4.  ChessBase

The biggest change in online game publishing is the recent (early July 2016) unveiling of a completely redone ChessBase replayer.  The previous version was well done aesthetically, in my opinion, but lacked a "flip the board" feature and was not blog-friendly.  The new version has a completely new display method, one that includes a large separate scroll window in the webpage that also allows you to maximize it for a near full-screen experience.  Major other new features are intended to emulate working in a ChessBase software environment, including an ability to drag-and-drop pieces on the board to create your own variations, toggle engine (Fritz) analysis on, annotation tools, and the ability to save or download the game in PGN.  Feature descriptions and instructions can be found at the above link and look easy - just copy the style sheet info into your blog template and then paste PGN data in between an embed code.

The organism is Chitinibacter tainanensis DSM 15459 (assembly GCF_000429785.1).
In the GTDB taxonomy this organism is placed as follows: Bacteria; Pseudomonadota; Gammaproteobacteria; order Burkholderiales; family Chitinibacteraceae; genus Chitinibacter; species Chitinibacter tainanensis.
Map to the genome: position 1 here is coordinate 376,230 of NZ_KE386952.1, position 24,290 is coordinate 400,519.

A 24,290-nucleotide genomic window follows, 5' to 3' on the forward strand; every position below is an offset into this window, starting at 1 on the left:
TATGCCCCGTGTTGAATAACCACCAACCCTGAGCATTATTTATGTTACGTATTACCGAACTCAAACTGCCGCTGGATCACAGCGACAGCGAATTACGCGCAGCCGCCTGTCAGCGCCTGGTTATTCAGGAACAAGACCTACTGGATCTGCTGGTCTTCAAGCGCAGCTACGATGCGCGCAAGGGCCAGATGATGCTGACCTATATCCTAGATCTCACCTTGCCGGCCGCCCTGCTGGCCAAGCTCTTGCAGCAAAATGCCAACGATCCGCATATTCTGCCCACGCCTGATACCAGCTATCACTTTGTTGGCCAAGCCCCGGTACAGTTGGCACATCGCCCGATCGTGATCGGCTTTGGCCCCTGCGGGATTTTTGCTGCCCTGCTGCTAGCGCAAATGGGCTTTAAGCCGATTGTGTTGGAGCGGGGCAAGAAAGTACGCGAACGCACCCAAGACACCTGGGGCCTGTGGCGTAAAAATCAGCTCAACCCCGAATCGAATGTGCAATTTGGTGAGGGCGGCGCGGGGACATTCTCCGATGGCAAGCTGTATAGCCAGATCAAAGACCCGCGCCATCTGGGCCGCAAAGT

[EDIT] After a number of tries, it appears that the ChessBase viewer will not function with an http view of the blog and only works with https.  (There's also a typo in the style sheet code in the linked instructions, if you just paste it in it will cause an error message in Blogger due to a missing "/" or "</link>" at the end of the first HTML code line).  You can see the https blog post view in this link, which correctly displays the ChessBase viewer.